2 months later:  Kira still doesn’t have a whole lot of hair but she’s otherwise completely healthy.  The doctor’s exam is normal, she’s growing, and they do blood work         AGAIN.Guess what? Still “abnormal” Just a tiny little bit “abnormal” but now they’re stuck.  They get a referral to a Pediatric Hematologist.  I’ll cut to the chase here and say the Specialist was great.  They looked the kid over, repeated the test one last time and proclaimed her “cured” (or, more appropriately never sick).  They offered her parents one more test in a month but specifically stated it wasn’t necessary.

So let’s review all the commotion the one blood test “just to be sure” caused.

1) Worry for a day about the test results

2) Worry more when the test results are abnormal – this time worry for a          whole month.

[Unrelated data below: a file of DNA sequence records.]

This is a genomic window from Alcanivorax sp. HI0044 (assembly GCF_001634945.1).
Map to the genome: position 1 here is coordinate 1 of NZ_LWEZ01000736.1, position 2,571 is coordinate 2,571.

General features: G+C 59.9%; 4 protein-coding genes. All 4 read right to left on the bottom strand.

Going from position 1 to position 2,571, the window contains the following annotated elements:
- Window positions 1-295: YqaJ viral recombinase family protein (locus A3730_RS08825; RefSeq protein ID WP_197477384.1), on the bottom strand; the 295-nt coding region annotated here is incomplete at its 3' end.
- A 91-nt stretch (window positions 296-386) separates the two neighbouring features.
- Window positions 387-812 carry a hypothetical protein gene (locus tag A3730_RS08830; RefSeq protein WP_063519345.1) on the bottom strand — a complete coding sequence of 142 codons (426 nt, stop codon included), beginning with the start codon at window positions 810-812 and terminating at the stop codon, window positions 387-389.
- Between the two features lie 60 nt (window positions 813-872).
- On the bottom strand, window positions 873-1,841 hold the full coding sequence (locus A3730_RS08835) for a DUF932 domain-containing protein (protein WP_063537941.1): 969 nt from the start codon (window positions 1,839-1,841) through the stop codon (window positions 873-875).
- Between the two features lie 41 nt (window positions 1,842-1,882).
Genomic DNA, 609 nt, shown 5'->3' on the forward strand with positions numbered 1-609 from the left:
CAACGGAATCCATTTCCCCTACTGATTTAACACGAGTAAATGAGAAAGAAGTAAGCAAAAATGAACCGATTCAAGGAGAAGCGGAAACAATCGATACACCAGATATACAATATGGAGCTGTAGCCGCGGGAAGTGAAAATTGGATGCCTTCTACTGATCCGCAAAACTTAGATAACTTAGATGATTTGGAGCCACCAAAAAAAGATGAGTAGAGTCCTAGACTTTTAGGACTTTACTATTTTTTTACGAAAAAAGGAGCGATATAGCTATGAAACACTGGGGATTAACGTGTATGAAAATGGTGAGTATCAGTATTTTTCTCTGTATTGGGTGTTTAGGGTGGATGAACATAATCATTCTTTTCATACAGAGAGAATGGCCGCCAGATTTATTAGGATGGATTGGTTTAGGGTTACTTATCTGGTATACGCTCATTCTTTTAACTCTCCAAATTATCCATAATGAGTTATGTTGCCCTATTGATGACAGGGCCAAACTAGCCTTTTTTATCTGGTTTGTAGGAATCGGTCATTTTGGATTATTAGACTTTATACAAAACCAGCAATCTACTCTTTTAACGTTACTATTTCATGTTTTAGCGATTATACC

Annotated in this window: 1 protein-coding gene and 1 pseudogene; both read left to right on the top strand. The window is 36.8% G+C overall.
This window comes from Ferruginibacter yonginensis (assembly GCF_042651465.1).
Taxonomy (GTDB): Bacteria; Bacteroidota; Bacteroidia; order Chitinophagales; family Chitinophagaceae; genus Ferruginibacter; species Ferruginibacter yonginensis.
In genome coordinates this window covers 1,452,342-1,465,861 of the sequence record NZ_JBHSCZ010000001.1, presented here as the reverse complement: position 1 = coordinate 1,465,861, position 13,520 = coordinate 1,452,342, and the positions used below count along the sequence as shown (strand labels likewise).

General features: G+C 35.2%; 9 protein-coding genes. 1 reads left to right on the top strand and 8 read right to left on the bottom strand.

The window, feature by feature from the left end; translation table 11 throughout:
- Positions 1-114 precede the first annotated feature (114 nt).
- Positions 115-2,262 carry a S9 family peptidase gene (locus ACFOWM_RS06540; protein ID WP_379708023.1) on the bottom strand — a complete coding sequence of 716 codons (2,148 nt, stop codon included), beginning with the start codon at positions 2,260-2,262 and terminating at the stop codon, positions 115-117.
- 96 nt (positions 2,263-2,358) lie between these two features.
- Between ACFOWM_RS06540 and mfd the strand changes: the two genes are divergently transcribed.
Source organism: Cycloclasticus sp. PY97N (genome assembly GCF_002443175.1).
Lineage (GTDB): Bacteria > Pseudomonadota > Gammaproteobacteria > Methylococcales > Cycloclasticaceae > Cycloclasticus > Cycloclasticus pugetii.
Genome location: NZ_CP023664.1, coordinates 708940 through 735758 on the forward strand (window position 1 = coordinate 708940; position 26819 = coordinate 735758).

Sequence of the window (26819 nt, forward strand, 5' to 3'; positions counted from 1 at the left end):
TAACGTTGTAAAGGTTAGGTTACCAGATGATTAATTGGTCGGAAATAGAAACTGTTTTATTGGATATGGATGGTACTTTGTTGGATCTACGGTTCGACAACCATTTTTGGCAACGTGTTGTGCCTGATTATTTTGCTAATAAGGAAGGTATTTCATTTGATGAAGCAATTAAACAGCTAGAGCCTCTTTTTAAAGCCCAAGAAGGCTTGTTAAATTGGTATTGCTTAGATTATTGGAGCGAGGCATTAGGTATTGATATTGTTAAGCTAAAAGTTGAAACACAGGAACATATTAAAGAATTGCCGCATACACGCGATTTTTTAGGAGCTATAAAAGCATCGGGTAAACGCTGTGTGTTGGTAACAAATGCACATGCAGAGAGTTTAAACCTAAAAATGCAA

3) Lose a day of work to take the kid to the doctor AGAIN

4) Lose either the money or the vacation day by missing work

5) Watch your baby get strapped down and poked again while you stand        by helpless

6) Worry for another 2 days while the test is in the lab

7) Get a call from the nurse with the results – want to speak with the doctor – worry more

8) Get reassured by the doctor but don’t feel very reassured – worry for 2 more months

9) Take the kid AGAIN to the doctor, watch her get poked AGAIN and worry for another day

10) Get the results-get referred to the specialist- worry for 2 weeks                    awaiting appointment

11) Both parents miss a day of work, go to the Hospital, get blood drawn            AGAIN poked AGAIN and worry for another day.

12) FINALLY feel reassured enough to stop the insanity – exhausted and          much poorer

13) Baby is fine – but she was always fine!

Has something like this happened to you or your family?  Let me know I’m collecting stories.